Ricardo Montalban, the man who brought superhuman villain Khan Noonian Singh to life so expertly in an episode of original Star Trek ("Space Seed") and the best Star Trek movie (as opposed to Star Trek movie - there's an important difference there), Star Trek II: The Wrath of Khan, has died. He was 88 years old.
Burned forever into my brain will be his performance as Khan. He was so powerful that he just took over the screen whenever he stepped onto it (which is no small feat when you're competing against William Shatner). He was always totally in the moment, and absolutely in command of his performance. Montalban was a star in the truest sense of the word (to dust off a fairly old cliche that possesses a lot of truth), and never would he shine more brightly than when he played Kirk's nemesis on the silver screen (look here; he shows up at about the 4:50 mark).
Khan was so perfectly diametrically opposed to James T. Kirk, from the first moment to the last. Khan took (or attempted to take) what he believed was his by virtue of his superiority as a perfect man, while Kirk accepted his imperfections and used that acceptance to strengthen himself. Khan was ruthless, unbending and evil; Jim Kirk was nothing if not a man who knew how to improvise, and, at his core, the sort of man every little boy who saw the show aspired to be.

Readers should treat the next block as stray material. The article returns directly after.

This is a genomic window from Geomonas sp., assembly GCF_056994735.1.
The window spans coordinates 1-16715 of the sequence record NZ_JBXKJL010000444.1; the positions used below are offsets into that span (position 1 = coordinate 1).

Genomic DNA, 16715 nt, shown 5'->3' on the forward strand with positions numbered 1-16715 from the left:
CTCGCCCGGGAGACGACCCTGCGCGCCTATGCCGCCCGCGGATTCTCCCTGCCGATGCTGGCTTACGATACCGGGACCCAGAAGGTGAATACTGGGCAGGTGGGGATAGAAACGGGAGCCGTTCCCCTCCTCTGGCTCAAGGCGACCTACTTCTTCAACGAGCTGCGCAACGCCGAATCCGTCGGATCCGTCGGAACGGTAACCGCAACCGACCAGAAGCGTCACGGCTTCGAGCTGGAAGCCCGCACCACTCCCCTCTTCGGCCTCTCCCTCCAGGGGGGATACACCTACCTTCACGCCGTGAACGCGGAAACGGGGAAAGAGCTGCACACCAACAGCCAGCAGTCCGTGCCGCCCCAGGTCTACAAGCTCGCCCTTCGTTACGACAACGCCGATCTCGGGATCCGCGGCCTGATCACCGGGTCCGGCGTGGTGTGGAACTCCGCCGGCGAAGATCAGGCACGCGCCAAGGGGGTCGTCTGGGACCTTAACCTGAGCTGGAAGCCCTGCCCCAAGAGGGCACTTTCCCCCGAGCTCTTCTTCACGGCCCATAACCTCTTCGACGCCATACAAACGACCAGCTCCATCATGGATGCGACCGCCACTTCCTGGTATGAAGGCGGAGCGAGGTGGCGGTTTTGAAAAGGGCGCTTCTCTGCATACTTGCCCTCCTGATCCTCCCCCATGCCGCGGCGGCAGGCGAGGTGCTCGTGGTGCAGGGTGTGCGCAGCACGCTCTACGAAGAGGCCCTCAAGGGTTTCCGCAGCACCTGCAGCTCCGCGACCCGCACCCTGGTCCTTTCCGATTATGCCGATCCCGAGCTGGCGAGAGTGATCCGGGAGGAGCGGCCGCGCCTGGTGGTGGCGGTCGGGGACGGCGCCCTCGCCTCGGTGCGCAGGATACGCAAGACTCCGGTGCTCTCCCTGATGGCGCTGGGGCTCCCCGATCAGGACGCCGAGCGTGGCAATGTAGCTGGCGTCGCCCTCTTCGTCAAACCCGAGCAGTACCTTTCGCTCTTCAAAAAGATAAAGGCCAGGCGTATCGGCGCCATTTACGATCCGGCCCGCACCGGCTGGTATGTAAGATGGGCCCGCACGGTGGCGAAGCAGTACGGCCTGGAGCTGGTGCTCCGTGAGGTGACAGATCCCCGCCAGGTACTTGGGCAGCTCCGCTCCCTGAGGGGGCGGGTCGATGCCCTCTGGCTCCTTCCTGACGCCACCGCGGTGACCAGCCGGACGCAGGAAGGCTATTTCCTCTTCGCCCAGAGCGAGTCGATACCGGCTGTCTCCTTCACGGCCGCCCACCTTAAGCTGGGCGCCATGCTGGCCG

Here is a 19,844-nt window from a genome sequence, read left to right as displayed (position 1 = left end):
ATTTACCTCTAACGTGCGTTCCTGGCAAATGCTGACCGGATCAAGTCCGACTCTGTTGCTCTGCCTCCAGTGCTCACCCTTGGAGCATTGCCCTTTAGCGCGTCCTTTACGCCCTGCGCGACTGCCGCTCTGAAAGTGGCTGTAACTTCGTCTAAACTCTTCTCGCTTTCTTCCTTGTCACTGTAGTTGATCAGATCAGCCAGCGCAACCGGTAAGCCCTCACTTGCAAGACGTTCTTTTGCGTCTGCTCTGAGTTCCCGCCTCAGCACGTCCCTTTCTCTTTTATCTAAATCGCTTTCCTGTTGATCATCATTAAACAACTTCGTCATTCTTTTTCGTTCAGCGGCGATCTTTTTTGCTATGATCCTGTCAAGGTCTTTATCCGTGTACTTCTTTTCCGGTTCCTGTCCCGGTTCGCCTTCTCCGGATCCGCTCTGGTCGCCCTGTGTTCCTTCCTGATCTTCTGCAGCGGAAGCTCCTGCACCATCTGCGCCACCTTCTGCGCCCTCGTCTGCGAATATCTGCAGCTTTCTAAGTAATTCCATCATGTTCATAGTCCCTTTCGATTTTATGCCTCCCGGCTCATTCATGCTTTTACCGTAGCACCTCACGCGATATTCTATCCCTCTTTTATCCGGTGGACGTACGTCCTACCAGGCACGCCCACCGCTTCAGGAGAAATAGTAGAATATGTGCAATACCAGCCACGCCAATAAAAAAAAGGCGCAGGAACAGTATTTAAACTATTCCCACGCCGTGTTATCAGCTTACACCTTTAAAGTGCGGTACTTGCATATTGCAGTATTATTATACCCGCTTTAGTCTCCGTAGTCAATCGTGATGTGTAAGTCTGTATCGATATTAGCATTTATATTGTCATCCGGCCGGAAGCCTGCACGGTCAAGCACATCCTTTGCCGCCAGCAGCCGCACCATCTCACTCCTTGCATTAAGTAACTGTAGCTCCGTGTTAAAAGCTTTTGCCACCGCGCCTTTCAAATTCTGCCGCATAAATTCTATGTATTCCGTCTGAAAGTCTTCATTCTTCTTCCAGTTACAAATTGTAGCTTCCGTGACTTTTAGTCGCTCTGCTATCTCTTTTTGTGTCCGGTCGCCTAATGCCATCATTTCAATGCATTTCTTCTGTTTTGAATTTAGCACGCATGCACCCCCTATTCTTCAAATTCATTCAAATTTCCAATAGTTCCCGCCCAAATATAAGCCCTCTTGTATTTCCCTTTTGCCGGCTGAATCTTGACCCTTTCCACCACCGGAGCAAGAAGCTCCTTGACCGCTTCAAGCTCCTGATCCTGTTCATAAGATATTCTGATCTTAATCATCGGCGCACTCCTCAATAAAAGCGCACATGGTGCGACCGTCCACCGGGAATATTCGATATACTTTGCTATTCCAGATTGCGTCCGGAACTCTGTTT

Regardless of the fact that he was able to play such a brilliant villain, he always seemed like the sweetest of men when I saw him interviewed. Gracious, even eager to talk about his work in Star Trek, or the two Planet of the Apes films in which he acted (who better to teach a superintelligent ape born in the wrong era of all that could be good in an awful world than Ricardo Montalban? No one).
I didn't know that he'd written his autobiography; I'm going to track it down and attempt to educate myself more thoroughly on the subject of Mr. Montalban. I wish him a safe journey, and hope that he doesn't have to commandeer a spaceship to get him where he's going.